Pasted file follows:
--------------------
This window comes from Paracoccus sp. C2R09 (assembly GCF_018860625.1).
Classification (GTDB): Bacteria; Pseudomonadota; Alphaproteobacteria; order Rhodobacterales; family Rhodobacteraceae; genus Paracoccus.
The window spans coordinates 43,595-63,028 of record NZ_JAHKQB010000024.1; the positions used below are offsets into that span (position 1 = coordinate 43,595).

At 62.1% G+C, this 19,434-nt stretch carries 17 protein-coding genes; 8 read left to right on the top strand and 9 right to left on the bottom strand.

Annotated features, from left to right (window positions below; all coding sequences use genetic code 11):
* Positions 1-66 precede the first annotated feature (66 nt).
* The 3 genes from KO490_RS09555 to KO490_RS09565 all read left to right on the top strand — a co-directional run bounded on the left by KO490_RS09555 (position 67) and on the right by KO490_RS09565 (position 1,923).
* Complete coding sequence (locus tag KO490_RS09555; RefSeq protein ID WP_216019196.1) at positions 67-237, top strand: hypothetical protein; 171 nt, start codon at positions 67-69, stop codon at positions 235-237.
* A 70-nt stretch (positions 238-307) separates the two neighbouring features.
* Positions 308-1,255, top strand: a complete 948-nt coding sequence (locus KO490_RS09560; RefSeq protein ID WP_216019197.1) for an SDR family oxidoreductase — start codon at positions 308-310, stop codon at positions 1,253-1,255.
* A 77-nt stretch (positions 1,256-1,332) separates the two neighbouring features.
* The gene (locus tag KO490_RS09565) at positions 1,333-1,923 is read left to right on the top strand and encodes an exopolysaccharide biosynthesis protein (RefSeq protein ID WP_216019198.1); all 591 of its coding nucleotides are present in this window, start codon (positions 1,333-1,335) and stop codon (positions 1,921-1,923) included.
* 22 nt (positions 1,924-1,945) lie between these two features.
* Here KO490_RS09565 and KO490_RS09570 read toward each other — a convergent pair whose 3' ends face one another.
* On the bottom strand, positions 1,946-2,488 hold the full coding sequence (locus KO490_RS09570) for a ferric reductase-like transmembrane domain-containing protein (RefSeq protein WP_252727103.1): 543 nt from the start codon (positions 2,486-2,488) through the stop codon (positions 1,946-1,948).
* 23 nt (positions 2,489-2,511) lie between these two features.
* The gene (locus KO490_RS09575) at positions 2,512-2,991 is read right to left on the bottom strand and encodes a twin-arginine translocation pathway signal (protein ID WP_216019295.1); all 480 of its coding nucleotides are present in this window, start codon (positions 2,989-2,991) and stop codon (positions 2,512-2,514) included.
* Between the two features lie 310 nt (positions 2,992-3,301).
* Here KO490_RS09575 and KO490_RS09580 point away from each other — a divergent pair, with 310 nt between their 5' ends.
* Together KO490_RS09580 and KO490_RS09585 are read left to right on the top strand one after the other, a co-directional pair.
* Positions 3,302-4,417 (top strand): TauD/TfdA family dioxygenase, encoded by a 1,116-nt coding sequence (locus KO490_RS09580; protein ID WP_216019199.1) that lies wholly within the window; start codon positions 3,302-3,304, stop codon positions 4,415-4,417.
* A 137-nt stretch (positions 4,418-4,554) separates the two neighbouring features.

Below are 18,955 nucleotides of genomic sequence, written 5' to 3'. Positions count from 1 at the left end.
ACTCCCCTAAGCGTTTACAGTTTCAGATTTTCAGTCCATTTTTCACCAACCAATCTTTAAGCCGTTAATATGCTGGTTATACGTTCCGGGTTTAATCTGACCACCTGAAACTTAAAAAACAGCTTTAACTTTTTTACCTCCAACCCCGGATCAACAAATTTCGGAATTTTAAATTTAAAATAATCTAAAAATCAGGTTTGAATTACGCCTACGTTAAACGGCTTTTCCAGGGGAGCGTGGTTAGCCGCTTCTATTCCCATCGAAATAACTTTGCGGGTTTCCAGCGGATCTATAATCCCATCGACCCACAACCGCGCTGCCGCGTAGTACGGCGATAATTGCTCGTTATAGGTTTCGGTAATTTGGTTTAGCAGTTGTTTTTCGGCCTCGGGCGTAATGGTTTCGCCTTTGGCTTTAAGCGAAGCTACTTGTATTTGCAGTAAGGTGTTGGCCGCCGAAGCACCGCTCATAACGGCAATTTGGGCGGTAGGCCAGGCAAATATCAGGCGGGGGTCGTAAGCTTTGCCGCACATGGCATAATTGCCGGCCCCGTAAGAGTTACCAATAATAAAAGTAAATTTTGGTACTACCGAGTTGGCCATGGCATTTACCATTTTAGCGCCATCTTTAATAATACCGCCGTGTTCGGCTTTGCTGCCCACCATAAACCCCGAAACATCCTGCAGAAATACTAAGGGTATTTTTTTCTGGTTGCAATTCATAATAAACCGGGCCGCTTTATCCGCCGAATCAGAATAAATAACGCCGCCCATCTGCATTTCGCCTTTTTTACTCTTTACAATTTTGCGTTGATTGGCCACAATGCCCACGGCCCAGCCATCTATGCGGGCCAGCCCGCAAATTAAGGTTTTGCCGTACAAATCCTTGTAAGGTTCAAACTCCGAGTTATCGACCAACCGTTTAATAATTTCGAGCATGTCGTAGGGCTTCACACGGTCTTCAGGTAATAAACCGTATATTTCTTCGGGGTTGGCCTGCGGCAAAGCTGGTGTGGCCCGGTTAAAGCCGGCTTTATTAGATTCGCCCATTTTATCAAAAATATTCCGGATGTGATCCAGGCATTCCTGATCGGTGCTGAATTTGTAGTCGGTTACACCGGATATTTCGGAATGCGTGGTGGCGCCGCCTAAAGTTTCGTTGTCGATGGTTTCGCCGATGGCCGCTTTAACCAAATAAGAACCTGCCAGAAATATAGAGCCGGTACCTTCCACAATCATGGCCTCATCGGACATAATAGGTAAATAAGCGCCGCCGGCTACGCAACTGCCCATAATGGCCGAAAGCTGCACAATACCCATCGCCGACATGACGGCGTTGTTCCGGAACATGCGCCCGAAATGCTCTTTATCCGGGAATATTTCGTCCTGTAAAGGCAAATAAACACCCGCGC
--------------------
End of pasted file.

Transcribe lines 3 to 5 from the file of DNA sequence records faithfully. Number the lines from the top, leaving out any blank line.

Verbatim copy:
The window spans coordinates 43,595-63,028 of record NZ_JAHKQB010000024.1; the positions used below are offsets into that span (position 1 = coordinate 43,595).

At 62.1% G+C, this 19,434-nt stretch carries 17 protein-coding genes; 8 read left to right on the top strand and 9 right to left on the bottom strand.

Annotated features, from left to right (window positions below; all coding sequences use genetic code 11):